Home' The Chronicle : Canberra Chronicle 01-03-16 Contents 7 - Tuesday, March 1, 2016
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Passion for gardening brings benefits
Peter Spiropoulos is in his 90s and loves working in his vegetable garden.
Photo: Elesa Kurtz
For most people, gardening is a casual
But for 89-year-old Peter
Spiropoulos it is an undying passion
that has consumed five hours of his
days for more than half a century, and
he continues to enjoy the fruits of his
The outside of his and his wife
Asimo's Narrabundah home overflows
with all types of plants, from marrow,
chilli, pepper, pears, capsicum and
cucumber, to pumpkin, corn, beans,
tomatoes, potatoes, peaches and figs.
Their heaviest pumpkin weighs
36 kilograms and their biggest tomato
is the size of a standard dining bowl,
dangling off the edges of their son
"My parents came over from Greece
in the early '50s and have been making
vegie gardens ever since because they
like the old Mediterranean tradition,"
"When dad was in Greece he used to
be a farm hand and help grow
everything, and he brought that talent
Mr Spiropoulos retired 20 years ago
but still wakes up early to dig, weed
and water, before going to the local
club for lunch where he sometimes
donates some of the vegetables his
family can't consume alone, and
returning home for some afternoon
"I think that is why mum and dad
are so healthy and fit for their age,"
"It is an inspiration to young people
and elderly people, as well to be able
to have a vegie patch and eat it and live
healthy and live long."
Research has long proved the
benefits of gardening. Multiple studies
show that gardeners eat more fruit and
vegetables than their peers, a recent
study in the Netherlands found it can
lessen stress better than other relaxing
activities, and research from Norway
suggested the effortless attention in
gardening could even help improve
Digging, planting, weeding and
other repetitive tasks are particularly
helpful for older people, as they stretch
and build strength while remaining
Mr Spiropoulos' constant upkeep of
the fruit and vegies covering the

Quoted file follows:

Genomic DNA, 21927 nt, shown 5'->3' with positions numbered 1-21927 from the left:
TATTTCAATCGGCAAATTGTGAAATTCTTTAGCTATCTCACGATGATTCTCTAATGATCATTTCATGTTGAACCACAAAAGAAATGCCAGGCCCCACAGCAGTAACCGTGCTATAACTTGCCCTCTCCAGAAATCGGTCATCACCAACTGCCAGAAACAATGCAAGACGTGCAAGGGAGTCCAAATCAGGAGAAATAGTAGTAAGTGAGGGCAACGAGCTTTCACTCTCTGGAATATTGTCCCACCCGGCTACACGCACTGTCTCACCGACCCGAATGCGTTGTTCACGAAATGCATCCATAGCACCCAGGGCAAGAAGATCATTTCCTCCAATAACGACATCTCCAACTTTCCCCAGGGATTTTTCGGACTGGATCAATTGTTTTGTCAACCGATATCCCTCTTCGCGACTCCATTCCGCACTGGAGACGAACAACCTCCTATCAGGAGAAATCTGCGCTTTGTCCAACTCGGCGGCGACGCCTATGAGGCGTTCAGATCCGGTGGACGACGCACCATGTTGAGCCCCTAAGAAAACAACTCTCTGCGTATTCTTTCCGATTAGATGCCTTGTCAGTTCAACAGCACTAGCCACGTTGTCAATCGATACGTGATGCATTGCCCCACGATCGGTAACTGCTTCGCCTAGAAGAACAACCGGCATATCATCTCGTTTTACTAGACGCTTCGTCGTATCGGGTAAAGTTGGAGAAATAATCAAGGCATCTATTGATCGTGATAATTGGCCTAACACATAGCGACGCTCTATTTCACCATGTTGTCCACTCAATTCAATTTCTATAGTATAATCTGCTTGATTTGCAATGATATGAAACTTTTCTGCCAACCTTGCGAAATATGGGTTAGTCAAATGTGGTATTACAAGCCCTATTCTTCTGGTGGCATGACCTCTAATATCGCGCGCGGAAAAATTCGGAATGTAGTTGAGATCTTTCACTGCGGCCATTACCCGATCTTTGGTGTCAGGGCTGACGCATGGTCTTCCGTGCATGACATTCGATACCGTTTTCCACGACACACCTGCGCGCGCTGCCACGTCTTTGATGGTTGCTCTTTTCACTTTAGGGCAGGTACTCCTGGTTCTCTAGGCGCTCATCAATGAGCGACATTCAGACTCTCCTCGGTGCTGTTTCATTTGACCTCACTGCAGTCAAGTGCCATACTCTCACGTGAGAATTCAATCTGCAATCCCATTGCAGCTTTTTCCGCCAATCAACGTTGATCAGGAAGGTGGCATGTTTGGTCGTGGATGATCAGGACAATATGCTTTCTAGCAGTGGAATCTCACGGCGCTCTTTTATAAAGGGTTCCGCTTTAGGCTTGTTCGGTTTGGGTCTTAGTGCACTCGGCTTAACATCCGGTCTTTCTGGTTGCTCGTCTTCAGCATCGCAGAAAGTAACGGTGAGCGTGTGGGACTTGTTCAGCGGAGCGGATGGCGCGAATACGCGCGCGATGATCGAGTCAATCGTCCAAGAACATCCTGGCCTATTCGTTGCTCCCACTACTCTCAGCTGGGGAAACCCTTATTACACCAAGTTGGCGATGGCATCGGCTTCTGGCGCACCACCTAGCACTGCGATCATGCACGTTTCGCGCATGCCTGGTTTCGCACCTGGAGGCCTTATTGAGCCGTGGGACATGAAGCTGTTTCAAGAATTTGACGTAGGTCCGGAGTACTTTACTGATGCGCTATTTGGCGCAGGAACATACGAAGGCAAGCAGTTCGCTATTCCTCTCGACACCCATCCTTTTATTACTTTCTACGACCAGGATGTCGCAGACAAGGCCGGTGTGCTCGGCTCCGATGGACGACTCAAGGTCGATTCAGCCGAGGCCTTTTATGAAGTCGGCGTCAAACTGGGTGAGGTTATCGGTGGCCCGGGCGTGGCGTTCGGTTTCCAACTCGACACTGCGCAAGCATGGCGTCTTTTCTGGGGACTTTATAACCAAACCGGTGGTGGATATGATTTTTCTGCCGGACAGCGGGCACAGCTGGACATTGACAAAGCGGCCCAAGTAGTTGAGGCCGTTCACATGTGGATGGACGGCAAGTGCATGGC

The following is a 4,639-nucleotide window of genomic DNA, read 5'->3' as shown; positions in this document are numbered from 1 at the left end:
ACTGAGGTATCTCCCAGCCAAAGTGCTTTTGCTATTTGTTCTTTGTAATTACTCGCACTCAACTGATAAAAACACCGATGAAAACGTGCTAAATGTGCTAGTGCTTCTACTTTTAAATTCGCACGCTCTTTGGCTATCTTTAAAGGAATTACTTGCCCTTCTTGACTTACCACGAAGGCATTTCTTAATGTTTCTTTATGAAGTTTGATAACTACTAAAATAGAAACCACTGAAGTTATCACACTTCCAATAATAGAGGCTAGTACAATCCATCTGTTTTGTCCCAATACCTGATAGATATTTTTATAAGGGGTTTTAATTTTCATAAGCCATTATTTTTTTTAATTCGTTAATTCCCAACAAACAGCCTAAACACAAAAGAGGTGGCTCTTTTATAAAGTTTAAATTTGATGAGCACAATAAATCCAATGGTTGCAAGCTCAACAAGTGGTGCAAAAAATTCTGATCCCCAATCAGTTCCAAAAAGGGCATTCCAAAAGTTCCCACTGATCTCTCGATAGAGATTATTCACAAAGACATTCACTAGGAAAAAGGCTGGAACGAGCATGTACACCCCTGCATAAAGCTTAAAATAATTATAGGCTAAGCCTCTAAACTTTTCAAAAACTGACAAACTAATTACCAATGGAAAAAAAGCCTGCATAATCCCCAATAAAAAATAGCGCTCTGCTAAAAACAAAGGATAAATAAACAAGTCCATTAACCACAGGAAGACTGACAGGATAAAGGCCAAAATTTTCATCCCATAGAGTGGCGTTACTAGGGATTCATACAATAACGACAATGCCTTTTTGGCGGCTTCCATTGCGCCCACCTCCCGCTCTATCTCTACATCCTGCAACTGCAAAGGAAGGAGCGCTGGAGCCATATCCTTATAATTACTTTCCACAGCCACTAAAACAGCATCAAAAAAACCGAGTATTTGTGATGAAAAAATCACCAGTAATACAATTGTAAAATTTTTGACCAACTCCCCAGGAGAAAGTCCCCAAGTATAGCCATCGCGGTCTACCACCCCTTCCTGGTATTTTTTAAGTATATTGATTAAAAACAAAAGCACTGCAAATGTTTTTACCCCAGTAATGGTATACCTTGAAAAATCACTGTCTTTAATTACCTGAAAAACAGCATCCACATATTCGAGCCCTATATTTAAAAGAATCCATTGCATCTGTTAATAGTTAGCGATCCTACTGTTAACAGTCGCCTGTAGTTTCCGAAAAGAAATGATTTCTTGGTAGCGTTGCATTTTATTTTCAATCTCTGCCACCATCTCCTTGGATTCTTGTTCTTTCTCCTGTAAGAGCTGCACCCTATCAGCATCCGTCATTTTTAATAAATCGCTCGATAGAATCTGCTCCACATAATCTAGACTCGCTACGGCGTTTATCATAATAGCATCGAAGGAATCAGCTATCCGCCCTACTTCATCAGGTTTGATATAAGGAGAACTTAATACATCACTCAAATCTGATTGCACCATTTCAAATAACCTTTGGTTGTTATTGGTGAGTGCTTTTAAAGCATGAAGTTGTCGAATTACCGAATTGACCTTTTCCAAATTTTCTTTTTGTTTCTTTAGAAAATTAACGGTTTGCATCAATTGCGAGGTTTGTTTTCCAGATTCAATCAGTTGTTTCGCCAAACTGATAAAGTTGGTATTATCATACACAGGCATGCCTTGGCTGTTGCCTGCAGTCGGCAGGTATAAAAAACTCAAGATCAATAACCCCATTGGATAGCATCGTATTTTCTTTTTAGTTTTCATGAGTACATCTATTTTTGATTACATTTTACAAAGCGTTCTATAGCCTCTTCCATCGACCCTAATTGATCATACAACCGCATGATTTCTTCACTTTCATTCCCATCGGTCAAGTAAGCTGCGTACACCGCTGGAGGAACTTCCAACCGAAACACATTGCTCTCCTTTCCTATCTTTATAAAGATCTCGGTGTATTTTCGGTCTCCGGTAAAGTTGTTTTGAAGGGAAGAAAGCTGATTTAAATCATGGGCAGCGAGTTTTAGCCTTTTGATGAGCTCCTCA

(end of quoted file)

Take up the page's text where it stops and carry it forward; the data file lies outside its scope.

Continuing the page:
12,000 square metre yard had kept
most of them bright and healthy, but
others had been bruised and battered
from the recent hailstorm.
"All of my peaches have fallen off
the tree . . . Some of my tomatoes are
damaged," Mr Spiropoulos said.
"But what can you do?"
When asked when he plans to
finally call gardening quits, he said
"Each day I'll do it if I can".
Work is under way to improve the
Isaacs Ridge mountain bike trail to
make the areas safer for all users.
Construction began on February 25
and it is expected the mountain bike
trail network will be complete by June
In the coming months, the popular
nature reserve, with a recreation area
stretching over close to 23 hectares,
will have the two existing downhill
mountain bike trails formalised.
Construction works will create a
multi-user trail, an equestrian link and
informal rest areas and install signage.
ACT Parks and Conservation
Service director Daniel Iglesias said
Isaacs Ridge pines was one of
Canberra's most popular venues for
downhill mountain biking, horse
riding, trail running, orienteering and
other recreational pursuits.
This project will help formalise
existing trails and make them safe for
all users of the area, while helping
prevent the proliferation and use of
illegal trails in more sensitive
ecological areas of the nature reserve,''
"A co-operative volunteer trail
maintenance group is being
established, similar to the Bruce Ridge
and Majura Pines models, under the
Parks and Conservation Service
Parkcare volunteer group framework."
Mr Iglesias said the works would
help to guide the growth and boost the
reputation of mountain biking in the
HIGH RISE COMPROMISE QUESTIONED
Wary residents look to Greens support
Red Hill resident Stuart Rogers is concerned about a multi-storey
development, taking in about 5 hectares of land behind the Red Hill shops
that has public housing.
Photo: Graham Tidy
Red Hill residents have rejected the
government compromise on high rises
to replace the Red Hill flats and are
now pinning their hopes on winning
the support of the Greens' Shane
Rattenbury, who holds the balance of
power in the ACT parliament.
Stuart Rogers, who lives opposite
the development site, said the
compromise was smoke and mirrors,
still allowing high density, and by his
calculation still able to fit as many as
212 three-bedroom apartments,
replacing 144 units there now.
The government backed down on
plans for a six-storey development at
Red Hill, instead limiting the new
apartment blocks to four storeys. The
backdown came after strong
community opposition in submissions
last year and in a petition.
But at a meeting this week,
attended, residents say, by more than
100 people, residents rejected the
compromise, calling for the area to be
zoned RZ3 which would allow multi-
unit development but limited to 9.5
metres and generally two storeys.
The government is rezoning the area
on either side of Cygnet Street and
through to Discovery Street near the
shops as RZ5, which is the tallest
residential zone with the highest
density, normally allowing buildings
up to 21.5m and generally six storeys.
The Red Hill planning change
specifies no more than four storeys,
with some sections limited to three
storeys and others to two storeys, but
it has no height limits.
Residents point to a clause in the
new rules that allows an extra storey
for basement parking and an extra
storey for ground-level development.
Mr Rogers, from the Red Hill
Housing Estate Redevelopment Action
Group, said the new proposal had
inadequate controls, allowing extra
storeys through the use of mezzanines
and commercial development at
ground floor level.
Overshadowing and overlooking
were big issues for residents of the
largely single-storey Red Hill homes
nearby, some of which backed on to
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